The Horse In Chess: What Is It And How Does It Move?

Among all the chess pieces, the horse is probably the first piece to catch your attention.

Unlike the other relatively abstract pieces, anyone can recognize the horse at first glance.

Let’s take a closer look at this unique chess piece and see how to move it.

What is the horse called in chess?

Although the piece looks like a horse, it’s actually called a “knight”. You almost never hear a chess player refer to it as a horse.

In some specialty chess sets, a knight is actually riding the horse. But in the standard chess sets, the knight simply looks like a horse’s head and neck.

The image below shows what a knight looks like in three different chess sets.

The knight looks like a horse in most chess sets.

Why is the knight chess piece a horse?

Chess is derived from an ancient Indian game called Chaturanga, which had six unique pieces called the king, minister/counsellor, chariot, elephant, horse, and foot-soldier.

When chess was introduced to Europe, the pieces were modified to suit the western culture and religion.

So the minister became the queen, and the chariot become the rook, the elephant became the horse, and the foot-soldier became the pawn.

The horse maintained it’s shape, but people started to refer to it as a knight. Since knights were an important part in the royal court and feudal society.

But it’s interesting to note that this name change from horse to knight seems to be unique to the English language.

For example, the knight is called a “paard” in Dutch and “конь” in Russian, which both translates to horse. And it’s called a “Springer” in German, which roughly translates to jumper.

How does the horse move?

The horse moves in an L-shape, which means you can move two squares horizontally followed by one square vertically, or you can move two square vertically followed by one square horizontally.

As you can from the diagram below, a horse that is placed in the middle of the board has 8 squares it can move to. While a horse in the corner can only move to two squares.

A common phrase you’ll hear in chess is that “a knight on the rim is dim”. And this is exactly why. A horse in the corner or at the edge of the board doesn’t have a lot of squares it can move to.

In general, it’s a good idea to move your horse towards the center, where they can have the maximum influence over the rest of the board.

Can a horse jump over other pieces?

The horse is the only piece in chess that can jump over other pieces. This includes jumping over your own and over the opponent’s pieces.

This makes it so fun to move the horse around!

In the diagram below, I highlighted all the legal moves for the white horse in yellow. As you can see, the white horse can jump over its own pieces and black’s pieces if it wants to move to the d6 or e5 squares.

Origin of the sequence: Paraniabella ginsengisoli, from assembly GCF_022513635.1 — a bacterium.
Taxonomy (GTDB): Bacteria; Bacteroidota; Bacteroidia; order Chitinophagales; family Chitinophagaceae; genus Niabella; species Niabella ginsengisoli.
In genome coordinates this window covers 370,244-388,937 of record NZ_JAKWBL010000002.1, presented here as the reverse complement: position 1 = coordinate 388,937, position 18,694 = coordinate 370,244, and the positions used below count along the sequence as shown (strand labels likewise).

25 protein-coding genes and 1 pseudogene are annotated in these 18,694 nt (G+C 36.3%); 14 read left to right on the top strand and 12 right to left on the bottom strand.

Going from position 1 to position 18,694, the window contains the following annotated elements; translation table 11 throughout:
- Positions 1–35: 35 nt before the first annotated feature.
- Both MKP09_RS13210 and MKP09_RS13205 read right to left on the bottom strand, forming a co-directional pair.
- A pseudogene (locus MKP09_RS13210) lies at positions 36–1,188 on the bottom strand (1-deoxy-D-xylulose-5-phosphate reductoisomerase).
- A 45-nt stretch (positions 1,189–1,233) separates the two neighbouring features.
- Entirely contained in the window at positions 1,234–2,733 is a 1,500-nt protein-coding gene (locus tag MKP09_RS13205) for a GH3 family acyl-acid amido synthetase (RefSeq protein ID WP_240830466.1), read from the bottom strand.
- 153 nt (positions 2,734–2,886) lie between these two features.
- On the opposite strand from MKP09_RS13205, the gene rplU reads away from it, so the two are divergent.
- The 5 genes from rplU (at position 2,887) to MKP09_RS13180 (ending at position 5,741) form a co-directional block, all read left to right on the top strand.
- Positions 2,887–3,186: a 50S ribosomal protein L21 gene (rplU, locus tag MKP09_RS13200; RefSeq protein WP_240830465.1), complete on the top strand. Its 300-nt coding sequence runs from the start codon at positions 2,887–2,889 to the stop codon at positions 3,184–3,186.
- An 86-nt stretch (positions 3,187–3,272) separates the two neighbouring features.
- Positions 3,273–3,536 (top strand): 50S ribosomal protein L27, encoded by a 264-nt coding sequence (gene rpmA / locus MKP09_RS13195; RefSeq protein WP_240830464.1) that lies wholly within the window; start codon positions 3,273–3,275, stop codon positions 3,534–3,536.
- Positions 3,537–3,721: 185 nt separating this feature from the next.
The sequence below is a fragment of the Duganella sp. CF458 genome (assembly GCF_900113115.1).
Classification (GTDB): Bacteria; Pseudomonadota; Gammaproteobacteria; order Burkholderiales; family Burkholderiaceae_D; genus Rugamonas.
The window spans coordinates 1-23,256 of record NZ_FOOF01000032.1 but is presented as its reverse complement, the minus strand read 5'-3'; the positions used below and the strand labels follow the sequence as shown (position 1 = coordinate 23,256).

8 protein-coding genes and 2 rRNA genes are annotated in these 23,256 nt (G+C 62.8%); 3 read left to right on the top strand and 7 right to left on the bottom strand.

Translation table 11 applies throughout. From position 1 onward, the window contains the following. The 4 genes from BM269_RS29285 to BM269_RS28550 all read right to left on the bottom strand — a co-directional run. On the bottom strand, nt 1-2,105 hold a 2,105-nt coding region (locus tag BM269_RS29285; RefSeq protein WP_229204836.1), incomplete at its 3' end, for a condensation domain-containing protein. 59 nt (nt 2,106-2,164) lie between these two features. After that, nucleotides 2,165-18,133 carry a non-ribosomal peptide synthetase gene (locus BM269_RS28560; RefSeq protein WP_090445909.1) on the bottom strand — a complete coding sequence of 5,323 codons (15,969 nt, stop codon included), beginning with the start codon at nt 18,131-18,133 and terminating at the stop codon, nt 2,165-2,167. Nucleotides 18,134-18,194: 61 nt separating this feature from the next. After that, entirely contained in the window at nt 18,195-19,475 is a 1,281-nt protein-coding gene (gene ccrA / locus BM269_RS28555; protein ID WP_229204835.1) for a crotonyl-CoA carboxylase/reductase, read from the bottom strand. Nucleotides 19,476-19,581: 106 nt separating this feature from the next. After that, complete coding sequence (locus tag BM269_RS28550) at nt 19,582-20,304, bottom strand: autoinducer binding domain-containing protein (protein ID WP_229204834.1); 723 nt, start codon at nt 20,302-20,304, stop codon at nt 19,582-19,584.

The ability to jump over other pieces can make horses very tricky to deal with. You’ll often be surprised by knight moves from your opponent, because they are so easy to overlook.

However, you can use this to your own advantage as well. Don’t be afraid to jump over other pieces and into action!

Can a horse in chess move backwards?

Like most pieces in chess, the horse is allowed to move both forwards and backwards, as long as it follows the L-shape movement pattern.

Pawns are the only pieces in chess that are not allowed to move backwards.

As mentioned before, knights at the edge of the board aren’t very good and are at risk of being blocked in. So you normally don’t want to move your horse backwards unless you really have to. For example, when your horse is attacked by one of the enemy pawns.

However, in some case, it’s a smart to temporarily move your horse backwards to reroute them to a better square.

In the position shown below, the white horse on g4 has advanced to the 4th rank. But to be honest, it’s not really doing anything from that square. It is staring at its own e5 and f6 pawn, and the black king is preventing it from infiltration through h6.

Now would be a good time to move the horse backwards to e3, with the idea of eventually moving it to c4 followed by d6. From the d6 the white horse will be defended by its own pawn and target the weak f7 pawn in black’s camp.

Of course, black will try to stop you from achieving this goal if he/she realizes your plan. In that case, you might have to reposition the horse to a different square, such as b4 or g5.

For more examples, you can also read my article on chess pieces that can move and capture backwards.

How does the horse kill in chess?

The horse can capture enemy pieces by replacing them on their square. Which means if you move your horse to a square that already has an opponent’s piece on it, you can capture that piece and place your horse on that square.

Take for example the position shown below. Since the horse is placed in the center of the board, it has 8 squares it can move to. However, two of those square are already taking by black’s pieces. The white horse can capture the black bishop by moving to b5, or it can capture the black pawn by moving to e6.

However, keep in mind that capturing is not mandatory in chess. So the white horse can also choose to move to one of the 6 squares that are still empty.

Summary

The horse in chess is more commonly referred to as a “knight”. It can move in an L-shaped pattern and is the only piece that can jump over other pieces.

Horses can move forwards, sideways, and backwards, as long as they move in the L-shape.

Since the horse has such a unique movement pattern, it is great for forking opponent’s pieces and setting up tactical combinations.

If you liked this article and want to learn more about chess, you should also read my articles on how all the chess pieces move, and on who goes first in chess.